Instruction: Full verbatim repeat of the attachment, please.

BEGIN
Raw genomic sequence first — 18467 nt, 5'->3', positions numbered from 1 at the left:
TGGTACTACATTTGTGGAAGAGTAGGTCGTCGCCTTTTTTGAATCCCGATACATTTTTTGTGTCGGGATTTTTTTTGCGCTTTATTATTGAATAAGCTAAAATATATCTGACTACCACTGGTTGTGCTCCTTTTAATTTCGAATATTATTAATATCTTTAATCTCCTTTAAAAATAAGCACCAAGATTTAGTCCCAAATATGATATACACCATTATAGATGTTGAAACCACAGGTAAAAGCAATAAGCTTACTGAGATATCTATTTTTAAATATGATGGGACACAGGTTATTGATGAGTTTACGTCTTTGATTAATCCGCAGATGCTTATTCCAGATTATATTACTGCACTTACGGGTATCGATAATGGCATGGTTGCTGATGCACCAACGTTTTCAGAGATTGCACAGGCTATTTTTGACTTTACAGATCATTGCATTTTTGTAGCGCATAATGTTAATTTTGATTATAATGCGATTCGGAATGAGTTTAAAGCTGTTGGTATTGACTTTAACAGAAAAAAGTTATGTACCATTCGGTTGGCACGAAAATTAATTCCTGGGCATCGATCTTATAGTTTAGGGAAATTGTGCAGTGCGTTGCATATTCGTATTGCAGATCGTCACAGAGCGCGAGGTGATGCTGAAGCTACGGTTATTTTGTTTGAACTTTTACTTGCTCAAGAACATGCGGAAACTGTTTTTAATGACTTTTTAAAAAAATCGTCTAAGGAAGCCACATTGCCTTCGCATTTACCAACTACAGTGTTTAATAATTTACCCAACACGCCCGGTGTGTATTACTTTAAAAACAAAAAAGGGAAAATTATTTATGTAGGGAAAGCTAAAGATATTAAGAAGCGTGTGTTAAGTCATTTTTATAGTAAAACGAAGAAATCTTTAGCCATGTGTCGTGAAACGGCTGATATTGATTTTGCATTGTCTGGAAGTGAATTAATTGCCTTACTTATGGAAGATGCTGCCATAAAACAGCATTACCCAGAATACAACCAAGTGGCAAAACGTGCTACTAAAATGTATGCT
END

Raw genomic sequence first — 18467 nt, 5'->3', positions numbered from 1 at the left:
TGGTACTACATTTGTGGAAGAGTAGGTCGTCGCCTTTTTTGAATCCCGATACATTTTTTGTGTCGGGATTTTTTTTGCGCTTTATTATTGAATAAGCTAAAATATATCTGACTACCACTGGTTGTGCTCCTTTTAATTTCGAATATTATTAATATCTTTAATCTCCTTTAAAAATAAGCACCAAGATTTAGTCCCAAATATGATATACACCATTATAGATGTTGAAACCACAGGTAAAAGCAATAAGCTTACTGAGATATCTATTTTTAAATATGATGGGACACAGGTTATTGATGAGTTTACGTCTTTGATTAATCCGCAGATGCTTATTCCAGATTATATTACTGCACTTACGGGTATCGATAATGGCATGGTTGCTGATGCACCAACGTTTTCAGAGATTGCACAGGCTATTTTTGACTTTACAGATCATTGCATTTTTGTAGCGCATAATGTTAATTTTGATTATAATGCGATTCGGAATGAGTTTAAAGCTGTTGGTATTGACTTTAACAGAAAAAAGTTATGTACCATTCGGTTGGCACGAAAATTAATTCCTGGGCATCGATCTTATAGTTTAGGGAAATTGTGCAGTGCGTTGCATATTCGTATTGCAGATCGTCACAGAGCGCGAGGTGATGCTGAAGCTACGGTTATTTTGTTTGAACTTTTACTTGCTCAAGAACATGCGGAAACTGTTTTTAATGACTTTTTAAAAAAATCGTCTAAGGAAGCCACATTGCCTTCGCATTTACCAACTACAGTGTTTAATAATTTACCCAACACGCCCGGTGTGTATTACTTTAAAAACAAAAAAGGGAAAATTATTTATGTAGGGAAAGCTAAAGATATTAAGAAGCGTGTGTTAAGTCATTTTTATAGTAAAACGAAGAAATCTTTAGCCATGTGTCGTGAAACGGCTGATATTGATTTTGCATTGTCTGGAAGTGAATTAATTGCCTTACTTATGGAAGATGCTGCCATAAAACAGCATTACCCAGAATACAACCAAGTGGCAAAACGTGCTACTAAAATGTATGCT